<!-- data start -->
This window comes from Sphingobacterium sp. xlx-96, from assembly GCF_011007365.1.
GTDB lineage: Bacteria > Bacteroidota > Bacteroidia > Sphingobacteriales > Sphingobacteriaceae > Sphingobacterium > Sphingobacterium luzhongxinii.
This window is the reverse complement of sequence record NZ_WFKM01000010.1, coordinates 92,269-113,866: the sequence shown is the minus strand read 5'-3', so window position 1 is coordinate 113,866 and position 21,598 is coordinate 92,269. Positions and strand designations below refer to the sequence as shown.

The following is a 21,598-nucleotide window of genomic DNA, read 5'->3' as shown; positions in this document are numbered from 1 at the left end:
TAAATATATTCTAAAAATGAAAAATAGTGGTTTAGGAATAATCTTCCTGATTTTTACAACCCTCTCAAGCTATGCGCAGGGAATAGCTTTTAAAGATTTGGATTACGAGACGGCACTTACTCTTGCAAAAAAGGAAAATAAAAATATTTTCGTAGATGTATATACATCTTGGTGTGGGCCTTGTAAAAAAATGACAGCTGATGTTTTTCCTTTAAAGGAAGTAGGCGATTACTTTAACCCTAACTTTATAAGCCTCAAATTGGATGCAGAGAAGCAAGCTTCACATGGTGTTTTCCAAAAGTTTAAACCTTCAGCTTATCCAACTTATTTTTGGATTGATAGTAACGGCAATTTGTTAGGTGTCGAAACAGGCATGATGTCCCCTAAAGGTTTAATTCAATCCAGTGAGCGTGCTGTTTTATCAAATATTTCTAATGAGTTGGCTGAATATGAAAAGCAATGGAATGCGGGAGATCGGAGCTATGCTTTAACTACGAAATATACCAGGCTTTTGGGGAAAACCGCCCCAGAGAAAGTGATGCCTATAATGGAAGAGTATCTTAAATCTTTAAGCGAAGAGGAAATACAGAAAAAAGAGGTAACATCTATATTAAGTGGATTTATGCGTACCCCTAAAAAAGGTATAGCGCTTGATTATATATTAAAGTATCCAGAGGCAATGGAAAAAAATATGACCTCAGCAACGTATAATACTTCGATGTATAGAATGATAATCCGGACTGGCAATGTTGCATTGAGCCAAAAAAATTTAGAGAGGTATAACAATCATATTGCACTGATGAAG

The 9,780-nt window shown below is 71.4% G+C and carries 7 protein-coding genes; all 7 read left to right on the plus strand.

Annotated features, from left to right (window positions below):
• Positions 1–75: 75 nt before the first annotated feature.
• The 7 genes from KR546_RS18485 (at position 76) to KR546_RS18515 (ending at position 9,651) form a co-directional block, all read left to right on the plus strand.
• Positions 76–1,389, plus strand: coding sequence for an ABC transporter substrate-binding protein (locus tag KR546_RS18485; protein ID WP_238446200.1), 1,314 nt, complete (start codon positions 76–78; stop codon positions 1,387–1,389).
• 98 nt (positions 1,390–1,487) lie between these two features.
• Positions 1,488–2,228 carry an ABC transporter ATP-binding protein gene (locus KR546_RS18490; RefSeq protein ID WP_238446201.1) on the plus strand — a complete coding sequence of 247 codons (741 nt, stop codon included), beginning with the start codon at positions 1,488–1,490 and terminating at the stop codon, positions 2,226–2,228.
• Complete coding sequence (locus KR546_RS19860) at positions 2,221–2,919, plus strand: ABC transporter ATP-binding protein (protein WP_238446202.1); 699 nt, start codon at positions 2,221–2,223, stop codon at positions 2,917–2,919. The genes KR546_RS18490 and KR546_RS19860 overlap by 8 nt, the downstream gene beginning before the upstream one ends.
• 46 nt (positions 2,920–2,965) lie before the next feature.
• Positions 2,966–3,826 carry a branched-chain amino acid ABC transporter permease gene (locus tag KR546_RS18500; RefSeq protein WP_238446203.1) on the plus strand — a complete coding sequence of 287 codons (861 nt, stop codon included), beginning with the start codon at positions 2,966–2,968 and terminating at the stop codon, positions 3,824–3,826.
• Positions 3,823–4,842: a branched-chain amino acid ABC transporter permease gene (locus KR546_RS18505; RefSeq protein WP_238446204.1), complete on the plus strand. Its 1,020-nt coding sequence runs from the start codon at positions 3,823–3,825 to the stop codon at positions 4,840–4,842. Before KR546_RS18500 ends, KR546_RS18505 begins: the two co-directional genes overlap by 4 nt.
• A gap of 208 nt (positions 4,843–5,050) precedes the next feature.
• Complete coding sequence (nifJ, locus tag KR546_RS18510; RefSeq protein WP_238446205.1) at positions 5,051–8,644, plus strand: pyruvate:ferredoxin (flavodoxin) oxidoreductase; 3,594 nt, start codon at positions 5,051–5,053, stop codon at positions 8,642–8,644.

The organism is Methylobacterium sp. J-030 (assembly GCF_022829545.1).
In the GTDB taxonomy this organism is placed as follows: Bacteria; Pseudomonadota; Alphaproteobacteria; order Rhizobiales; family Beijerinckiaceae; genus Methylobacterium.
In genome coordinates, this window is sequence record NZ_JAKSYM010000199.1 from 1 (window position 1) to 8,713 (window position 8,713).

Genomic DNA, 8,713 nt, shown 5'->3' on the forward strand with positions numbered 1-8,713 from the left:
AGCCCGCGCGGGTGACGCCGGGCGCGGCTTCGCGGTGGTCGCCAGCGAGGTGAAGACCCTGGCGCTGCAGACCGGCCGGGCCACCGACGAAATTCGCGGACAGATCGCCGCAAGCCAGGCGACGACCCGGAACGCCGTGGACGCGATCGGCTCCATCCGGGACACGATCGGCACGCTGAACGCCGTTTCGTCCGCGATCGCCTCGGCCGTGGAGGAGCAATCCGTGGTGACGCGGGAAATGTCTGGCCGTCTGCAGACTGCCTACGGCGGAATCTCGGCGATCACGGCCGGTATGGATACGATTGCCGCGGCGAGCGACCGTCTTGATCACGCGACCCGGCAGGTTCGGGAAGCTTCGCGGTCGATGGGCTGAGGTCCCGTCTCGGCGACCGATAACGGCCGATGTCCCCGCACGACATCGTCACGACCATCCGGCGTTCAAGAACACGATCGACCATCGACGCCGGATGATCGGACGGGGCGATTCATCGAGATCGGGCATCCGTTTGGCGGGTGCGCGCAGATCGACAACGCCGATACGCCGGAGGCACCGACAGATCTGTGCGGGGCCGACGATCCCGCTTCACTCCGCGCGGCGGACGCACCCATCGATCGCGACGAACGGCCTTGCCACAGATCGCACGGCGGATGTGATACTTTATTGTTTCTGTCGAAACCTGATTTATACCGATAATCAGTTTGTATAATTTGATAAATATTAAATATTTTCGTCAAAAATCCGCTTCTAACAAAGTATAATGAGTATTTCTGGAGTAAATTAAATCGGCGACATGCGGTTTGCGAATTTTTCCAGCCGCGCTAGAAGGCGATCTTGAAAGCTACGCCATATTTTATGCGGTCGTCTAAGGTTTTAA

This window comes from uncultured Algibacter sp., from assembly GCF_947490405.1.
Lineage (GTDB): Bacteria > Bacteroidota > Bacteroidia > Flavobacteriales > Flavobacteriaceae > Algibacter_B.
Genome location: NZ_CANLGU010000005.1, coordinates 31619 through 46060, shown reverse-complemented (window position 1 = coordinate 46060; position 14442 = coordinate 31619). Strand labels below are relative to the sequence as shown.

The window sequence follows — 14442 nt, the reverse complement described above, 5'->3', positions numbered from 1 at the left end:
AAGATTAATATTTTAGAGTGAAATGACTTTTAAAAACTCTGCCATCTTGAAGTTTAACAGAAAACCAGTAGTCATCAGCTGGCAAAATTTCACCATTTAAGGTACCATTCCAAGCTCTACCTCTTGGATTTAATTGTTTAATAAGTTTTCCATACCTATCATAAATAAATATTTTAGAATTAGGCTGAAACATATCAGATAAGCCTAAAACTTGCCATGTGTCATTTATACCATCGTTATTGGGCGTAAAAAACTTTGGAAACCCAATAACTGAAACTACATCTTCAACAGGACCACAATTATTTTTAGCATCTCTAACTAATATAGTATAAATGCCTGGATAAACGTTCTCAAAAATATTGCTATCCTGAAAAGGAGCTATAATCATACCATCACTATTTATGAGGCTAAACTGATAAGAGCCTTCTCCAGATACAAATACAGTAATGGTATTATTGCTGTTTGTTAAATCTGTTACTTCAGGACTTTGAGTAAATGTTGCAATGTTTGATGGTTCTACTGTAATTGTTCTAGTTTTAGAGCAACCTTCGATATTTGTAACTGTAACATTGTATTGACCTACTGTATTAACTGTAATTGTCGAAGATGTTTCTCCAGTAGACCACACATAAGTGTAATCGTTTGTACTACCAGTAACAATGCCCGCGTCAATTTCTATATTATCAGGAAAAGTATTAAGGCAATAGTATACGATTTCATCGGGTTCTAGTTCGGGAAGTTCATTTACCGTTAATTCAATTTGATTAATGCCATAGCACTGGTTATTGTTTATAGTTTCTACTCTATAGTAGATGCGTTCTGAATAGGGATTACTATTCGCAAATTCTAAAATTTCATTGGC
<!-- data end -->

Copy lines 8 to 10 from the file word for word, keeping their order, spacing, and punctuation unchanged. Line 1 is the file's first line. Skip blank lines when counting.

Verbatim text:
• Positions 1–75: 75 nt before the first annotated feature.
• The 7 genes from KR546_RS18485 (at position 76) to KR546_RS18515 (ending at position 9,651) form a co-directional block, all read left to right on the plus strand.
• Positions 76–1,389, plus strand: coding sequence for an ABC transporter substrate-binding protein (locus tag KR546_RS18485; protein ID WP_238446200.1), 1,314 nt, complete (start codon positions 76–78; stop codon positions 1,387–1,389).